Luisa decided to sell off one of the many estates she had inherited from her father when he died and used the money to benefit the poorer people in Spain. Her family was not happy with this. 
Her children accused her of trying to cheat them out of their inheritance, and none of them seemed to care much for where the money was going, just that it wasn’t going to them. They pursued legal action to stop her from doing this and won, so she could not sell her property. This conflict forever tainted the relationship between her and her children.

Outside of her relationship with her children, we find her queer life, which was both personal and political. She was a part of many lesbian groups and was in a relationship with a woman for twenty years before she died on March 7, 2008. Her final act was to marry this woman, who was also her secretary and leave her everything, writing her children out of her will. We will not name this woman because she has spent the time after her wife’s death avoiding being too into the public sphere and we will respect that.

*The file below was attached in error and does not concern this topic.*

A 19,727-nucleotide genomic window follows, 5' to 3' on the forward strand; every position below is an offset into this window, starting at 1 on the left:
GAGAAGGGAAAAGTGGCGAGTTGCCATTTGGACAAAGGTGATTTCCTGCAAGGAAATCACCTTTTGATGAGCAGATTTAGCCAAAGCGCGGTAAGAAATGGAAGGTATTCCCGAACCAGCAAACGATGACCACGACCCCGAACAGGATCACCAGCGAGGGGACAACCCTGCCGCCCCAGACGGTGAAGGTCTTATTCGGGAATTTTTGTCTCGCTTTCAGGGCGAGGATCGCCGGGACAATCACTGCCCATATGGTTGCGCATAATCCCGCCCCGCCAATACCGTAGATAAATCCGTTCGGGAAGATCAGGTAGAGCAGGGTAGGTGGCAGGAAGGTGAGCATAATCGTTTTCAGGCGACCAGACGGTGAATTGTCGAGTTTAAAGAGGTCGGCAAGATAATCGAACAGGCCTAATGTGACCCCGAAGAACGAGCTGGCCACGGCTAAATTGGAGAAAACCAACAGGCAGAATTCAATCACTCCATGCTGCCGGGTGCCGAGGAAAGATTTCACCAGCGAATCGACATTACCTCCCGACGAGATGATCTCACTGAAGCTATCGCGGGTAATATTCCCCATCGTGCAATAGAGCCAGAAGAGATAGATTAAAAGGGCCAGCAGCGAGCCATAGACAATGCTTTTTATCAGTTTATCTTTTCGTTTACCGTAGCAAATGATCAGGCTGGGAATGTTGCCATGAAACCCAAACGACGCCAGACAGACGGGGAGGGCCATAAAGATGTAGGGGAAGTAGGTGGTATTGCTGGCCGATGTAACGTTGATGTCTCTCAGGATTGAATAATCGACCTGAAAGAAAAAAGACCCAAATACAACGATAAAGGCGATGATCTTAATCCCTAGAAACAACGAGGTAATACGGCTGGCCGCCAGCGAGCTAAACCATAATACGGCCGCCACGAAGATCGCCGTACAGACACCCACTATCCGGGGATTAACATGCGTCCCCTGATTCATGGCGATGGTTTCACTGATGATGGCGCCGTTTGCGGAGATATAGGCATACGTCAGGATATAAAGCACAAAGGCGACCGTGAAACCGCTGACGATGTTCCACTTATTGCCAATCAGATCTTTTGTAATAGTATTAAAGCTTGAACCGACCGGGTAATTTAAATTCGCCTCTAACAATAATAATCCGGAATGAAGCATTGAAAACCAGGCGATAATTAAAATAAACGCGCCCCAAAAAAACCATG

This choice caused a massive amount of controversy - as most choices Luisa made did - but since she was dead, she could not defend it, and again her children took legal action. Luisa gave her wife more than money. Both Luisa and every accountant worth their salt knew her children would be fine and didn't need an inheritance, they all had more than enough to live on, and they were aristocracy, so they weren’t going to starve. What Luisa gave her wife was a legacy.

Her entire life, Luisa worked with the documents her parents had left her and accumulated more for the family library. Through this work, she had made many discoveries. Among those was proof that Columbus was not the first to discover America. She published this information in a book called It Wasn’t Us, and her research was important to her and became her focus later in her life.